Shareholders in Flight Centre, Australia's biggest travel agent, must be wondering if the phrase 'private equity buyout' is some sort of curse.
For the second time in a year the company has scrapped a private equity deal with local buyout group, Pacific Equity Partners.
Shareholders could be excused if they look occasionally to the sky in wonderment at the failure of these two deals.
But then again they should be thankful because yesterday they learned that FLT shares are worth a lot more than they initially suspected.
The failure of the latest deal had a golden lining.
The first failure was a management proposal to take the company private at $17.20 a share. The partner was to be buyout group, Pacific Equity Partners.
That died recently at a shareholder meeting to vote on a scheme of arrangement. It was rejected by enough shareholders to defeat the idea. Leading the opposition was major holder, Lazards, which held around 12 per cent.
That was defeated in late February. A month later, Pacific Equity revealed that it had not lost sight of winning over Flight Centre when it emerged with another idea.
Rather than a buyout with management, the new plan called for Flight Centre's assets to be sold into a venture with the buyout firm, in return for $1.1 billion in cash.
That helped the company's shares recover from the pounding after the first proposal was defeated, although by the time PEP appeared on March 29 for the second time, the shares were in sight of the $17.20 level.
The joint venture was to fund a stock buyback worth at least $16 a share and Flight Centre would have owned 70% of the venture.
The recent turmoil in credit markets and especially around private equity deals and the financing of them, led some analysts to wonder about this latest deal. However, no-one thought that it would be knocked off because, according to independent financial experts, Ernst & Young, it was too cheap.
But that's what the upshot was from yesterday's surprise announcement from FLT.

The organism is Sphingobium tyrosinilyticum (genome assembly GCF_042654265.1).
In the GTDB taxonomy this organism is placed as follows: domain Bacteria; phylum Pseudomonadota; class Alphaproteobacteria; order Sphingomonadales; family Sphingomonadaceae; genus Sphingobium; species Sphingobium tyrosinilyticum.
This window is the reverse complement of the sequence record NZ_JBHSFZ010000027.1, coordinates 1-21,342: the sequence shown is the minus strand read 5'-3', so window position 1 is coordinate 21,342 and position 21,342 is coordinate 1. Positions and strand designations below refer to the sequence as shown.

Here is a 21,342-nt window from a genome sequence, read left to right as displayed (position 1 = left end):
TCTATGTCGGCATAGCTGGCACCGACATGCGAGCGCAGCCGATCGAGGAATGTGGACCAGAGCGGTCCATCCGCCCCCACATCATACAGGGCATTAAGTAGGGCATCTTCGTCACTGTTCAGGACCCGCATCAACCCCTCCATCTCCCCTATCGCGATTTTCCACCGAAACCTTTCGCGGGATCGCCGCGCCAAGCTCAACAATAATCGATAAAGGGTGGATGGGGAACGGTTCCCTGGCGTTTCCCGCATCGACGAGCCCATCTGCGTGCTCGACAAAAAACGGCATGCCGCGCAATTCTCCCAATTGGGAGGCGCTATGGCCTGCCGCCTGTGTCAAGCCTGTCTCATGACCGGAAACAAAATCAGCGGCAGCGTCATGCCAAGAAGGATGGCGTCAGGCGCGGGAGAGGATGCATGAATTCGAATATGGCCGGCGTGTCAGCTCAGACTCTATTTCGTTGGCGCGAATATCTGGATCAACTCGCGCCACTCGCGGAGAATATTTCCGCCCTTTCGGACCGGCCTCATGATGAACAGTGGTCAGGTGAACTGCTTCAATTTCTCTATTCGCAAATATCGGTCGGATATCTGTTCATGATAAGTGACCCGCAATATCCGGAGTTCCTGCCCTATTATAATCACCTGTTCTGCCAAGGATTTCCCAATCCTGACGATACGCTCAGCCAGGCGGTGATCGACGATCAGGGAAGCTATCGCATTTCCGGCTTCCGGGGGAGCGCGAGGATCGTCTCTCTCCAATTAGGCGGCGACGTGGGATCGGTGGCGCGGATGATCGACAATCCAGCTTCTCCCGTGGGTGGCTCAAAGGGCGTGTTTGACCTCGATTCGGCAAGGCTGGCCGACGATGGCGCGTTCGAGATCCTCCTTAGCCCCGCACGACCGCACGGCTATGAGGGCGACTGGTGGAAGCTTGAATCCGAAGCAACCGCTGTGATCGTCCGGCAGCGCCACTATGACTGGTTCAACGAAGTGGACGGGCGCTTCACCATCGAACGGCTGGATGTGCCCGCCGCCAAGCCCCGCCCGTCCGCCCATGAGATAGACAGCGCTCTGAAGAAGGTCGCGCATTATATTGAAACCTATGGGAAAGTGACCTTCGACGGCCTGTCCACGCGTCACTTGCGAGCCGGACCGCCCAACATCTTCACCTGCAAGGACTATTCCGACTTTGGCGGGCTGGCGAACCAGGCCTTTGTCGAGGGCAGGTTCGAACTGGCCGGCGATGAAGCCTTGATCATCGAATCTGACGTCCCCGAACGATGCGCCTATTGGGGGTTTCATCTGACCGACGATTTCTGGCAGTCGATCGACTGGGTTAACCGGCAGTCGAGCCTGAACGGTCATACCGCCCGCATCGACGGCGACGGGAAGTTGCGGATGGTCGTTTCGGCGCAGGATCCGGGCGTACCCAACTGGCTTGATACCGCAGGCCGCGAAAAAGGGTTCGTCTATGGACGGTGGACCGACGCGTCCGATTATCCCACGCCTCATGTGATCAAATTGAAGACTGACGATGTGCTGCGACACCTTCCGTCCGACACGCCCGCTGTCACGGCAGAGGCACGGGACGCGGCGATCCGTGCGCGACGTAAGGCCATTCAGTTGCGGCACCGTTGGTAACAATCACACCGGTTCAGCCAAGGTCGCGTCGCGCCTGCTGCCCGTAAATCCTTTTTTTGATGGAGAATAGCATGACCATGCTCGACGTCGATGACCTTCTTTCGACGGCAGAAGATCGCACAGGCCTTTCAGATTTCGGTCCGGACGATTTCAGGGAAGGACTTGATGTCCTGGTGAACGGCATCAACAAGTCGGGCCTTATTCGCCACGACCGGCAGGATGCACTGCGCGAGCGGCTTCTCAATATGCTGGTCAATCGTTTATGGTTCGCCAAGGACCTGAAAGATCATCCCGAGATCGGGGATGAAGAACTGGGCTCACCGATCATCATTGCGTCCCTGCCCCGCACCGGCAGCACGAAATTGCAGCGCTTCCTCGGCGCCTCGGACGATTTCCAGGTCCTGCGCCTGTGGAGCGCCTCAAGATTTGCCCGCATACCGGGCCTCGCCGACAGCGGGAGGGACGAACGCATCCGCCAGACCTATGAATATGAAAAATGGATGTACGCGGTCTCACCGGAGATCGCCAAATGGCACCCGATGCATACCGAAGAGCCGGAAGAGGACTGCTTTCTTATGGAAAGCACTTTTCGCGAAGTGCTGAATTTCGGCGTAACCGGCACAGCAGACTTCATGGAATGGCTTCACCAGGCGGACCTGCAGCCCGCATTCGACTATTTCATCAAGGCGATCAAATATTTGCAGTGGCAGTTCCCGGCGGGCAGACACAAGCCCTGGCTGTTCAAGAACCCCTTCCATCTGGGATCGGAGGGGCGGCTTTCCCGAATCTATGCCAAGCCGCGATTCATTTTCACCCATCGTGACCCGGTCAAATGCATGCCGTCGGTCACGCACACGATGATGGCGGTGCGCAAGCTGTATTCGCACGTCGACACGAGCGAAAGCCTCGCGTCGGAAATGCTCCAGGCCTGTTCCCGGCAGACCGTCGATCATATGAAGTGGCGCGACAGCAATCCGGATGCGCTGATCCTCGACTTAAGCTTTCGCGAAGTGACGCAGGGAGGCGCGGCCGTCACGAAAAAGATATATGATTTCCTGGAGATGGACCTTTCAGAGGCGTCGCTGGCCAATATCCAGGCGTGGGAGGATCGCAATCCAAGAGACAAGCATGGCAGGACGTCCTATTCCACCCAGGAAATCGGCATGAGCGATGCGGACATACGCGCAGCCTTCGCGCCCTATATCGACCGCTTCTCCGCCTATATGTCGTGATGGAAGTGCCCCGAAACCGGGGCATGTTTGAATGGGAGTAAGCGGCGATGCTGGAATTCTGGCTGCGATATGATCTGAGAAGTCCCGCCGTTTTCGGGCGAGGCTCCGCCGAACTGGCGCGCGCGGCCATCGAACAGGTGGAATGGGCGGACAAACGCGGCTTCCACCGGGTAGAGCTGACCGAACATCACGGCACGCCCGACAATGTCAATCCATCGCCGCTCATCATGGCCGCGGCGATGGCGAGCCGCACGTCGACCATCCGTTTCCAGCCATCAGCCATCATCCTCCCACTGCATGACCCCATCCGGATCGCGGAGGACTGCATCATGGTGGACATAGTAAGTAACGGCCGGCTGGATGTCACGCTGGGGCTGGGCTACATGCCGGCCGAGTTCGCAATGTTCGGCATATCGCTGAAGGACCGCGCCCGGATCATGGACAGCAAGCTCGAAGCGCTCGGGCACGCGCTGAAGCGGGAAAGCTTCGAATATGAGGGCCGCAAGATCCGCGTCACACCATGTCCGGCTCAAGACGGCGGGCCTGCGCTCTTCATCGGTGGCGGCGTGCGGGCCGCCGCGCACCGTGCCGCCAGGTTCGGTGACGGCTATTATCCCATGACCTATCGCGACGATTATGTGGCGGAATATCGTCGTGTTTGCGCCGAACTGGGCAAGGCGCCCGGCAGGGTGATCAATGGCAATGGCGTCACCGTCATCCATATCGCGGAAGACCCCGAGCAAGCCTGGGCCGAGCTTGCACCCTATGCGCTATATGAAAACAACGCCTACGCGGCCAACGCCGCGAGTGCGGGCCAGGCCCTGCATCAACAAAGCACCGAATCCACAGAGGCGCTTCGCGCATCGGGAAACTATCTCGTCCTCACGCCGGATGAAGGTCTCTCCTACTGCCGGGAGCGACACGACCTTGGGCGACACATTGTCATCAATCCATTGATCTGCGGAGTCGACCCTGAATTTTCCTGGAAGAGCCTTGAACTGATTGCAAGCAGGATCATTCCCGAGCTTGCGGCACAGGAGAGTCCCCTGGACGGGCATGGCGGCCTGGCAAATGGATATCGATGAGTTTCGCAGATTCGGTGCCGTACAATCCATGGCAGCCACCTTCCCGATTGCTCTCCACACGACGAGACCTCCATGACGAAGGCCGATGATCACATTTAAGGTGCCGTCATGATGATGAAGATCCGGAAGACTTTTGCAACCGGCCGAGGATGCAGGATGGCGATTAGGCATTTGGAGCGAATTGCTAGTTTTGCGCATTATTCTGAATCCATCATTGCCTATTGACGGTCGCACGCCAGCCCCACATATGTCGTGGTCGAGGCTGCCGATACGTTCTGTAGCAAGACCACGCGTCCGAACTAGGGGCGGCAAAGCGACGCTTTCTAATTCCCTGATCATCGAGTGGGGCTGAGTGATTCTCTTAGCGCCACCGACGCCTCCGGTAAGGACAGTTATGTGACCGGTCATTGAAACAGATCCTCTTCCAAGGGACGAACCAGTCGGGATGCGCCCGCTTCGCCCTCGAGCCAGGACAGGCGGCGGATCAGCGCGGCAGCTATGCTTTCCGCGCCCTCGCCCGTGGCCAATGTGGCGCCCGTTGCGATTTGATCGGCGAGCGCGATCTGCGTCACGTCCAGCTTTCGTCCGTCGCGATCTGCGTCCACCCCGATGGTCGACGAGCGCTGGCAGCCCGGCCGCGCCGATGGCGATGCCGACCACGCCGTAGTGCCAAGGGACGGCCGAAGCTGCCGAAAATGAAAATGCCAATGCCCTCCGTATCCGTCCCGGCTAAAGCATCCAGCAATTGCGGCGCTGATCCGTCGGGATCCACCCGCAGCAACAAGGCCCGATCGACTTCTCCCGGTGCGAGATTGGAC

The company told the ASX that the PEP deal was "neither fair nor reasonable'', and Ernst & Young had estimated Flight Centre's value at between $2 billion and $2.1 billion. That compared to the value of $1.6 billion placed on FLT by the latest PEP deal.
And why? Because of FLT's "performance for the year, ended June 30".
In a statement to the ASX, Flight centre chairman, Bruce Brown, said:
"While the creation of a leveraged joint venture had the potential to deliver significant benefits to Flight Centre and its shareholders, it was also a highly complex and costly transaction, and the value proposition has become considerably less attractive for shareholders as a clearer picture of the costs of the transaction has emerged.
"Flight Centre founder shareholders, who control more than half the travel agency network's shares, have advised the company they intend to vote against the transaction.
"The company said cost and tax considerations were a major concern and the transaction would have prevented the company returning a sufficient proportion of cash to shareholders.
"A copy of the independent expert's report will be released later.
"Flight Centre has terminated the implementation deed it entered into on June 21."
Oops. Back to the drawing board with the FLT board saying it would "now examine alternative strategies for returning cash to shareholders".
Flight Centre shares fell $1.97 in the immediate aftermath of the news to a low of $17.28. This, before cooler heads prevailed and the shares rebounded to around $18.05 as investors realised that Ernst & Young was effectively saying the shares were worth more than they were yesterday!
The latest PEP deal put a value of more than $16 on each FLT share, but the Ernst and Young valuation put a price of up to $22 a share.
And the stance by Lazards and other shareholders that the first deal undervalued FLT has been strongly vindicated by Ernst & Young.